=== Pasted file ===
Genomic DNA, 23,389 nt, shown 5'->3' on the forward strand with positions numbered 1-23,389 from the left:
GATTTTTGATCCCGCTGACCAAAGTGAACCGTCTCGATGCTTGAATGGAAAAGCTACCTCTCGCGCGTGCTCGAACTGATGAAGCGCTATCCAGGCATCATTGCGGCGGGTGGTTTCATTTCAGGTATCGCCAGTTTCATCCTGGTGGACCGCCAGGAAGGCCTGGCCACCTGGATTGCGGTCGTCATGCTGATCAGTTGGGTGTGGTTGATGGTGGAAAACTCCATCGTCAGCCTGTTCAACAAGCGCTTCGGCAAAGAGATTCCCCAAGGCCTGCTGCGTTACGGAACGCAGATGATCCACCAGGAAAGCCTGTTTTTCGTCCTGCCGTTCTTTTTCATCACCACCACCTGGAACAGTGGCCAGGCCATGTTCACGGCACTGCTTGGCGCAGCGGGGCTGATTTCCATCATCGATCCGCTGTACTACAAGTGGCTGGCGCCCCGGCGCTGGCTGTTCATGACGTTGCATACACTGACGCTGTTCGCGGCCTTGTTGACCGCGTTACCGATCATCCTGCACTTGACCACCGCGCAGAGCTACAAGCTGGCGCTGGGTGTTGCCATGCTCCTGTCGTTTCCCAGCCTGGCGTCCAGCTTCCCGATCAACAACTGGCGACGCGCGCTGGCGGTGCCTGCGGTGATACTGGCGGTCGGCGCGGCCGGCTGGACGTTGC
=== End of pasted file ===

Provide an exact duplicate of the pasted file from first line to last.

Genomic DNA, 23,389 nt, shown 5'->3' on the forward strand with positions numbered 1-23,389 from the left:
GATTTTTGATCCCGCTGACCAAAGTGAACCGTCTCGATGCTTGAATGGAAAAGCTACCTCTCGCGCGTGCTCGAACTGATGAAGCGCTATCCAGGCATCATTGCGGCGGGTGGTTTCATTTCAGGTATCGCCAGTTTCATCCTGGTGGACCGCCAGGAAGGCCTGGCCACCTGGATTGCGGTCGTCATGCTGATCAGTTGGGTGTGGTTGATGGTGGAAAACTCCATCGTCAGCCTGTTCAACAAGCGCTTCGGCAAAGAGATTCCCCAAGGCCTGCTGCGTTACGGAACGCAGATGATCCACCAGGAAAGCCTGTTTTTCGTCCTGCCGTTCTTTTTCATCACCACCACCTGGAACAGTGGCCAGGCCATGTTCACGGCACTGCTTGGCGCAGCGGGGCTGATTTCCATCATCGATCCGCTGTACTACAAGTGGCTGGCGCCCCGGCGCTGGCTGTTCATGACGTTGCATACACTGACGCTGTTCGCGGCCTTGTTGACCGCGTTACCGATCATCCTGCACTTGACCACCGCGCAGAGCTACAAGCTGGCGCTGGGTGTTGCCATGCTCCTGTCGTTTCCCAGCCTGGCGTCCAGCTTCCCGATCAACAACTGGCGACGCGCGCTGGCGGTGCCTGCGGTGATACTGGCGGTCGGCGCGGCCGGCTGGACGTTGC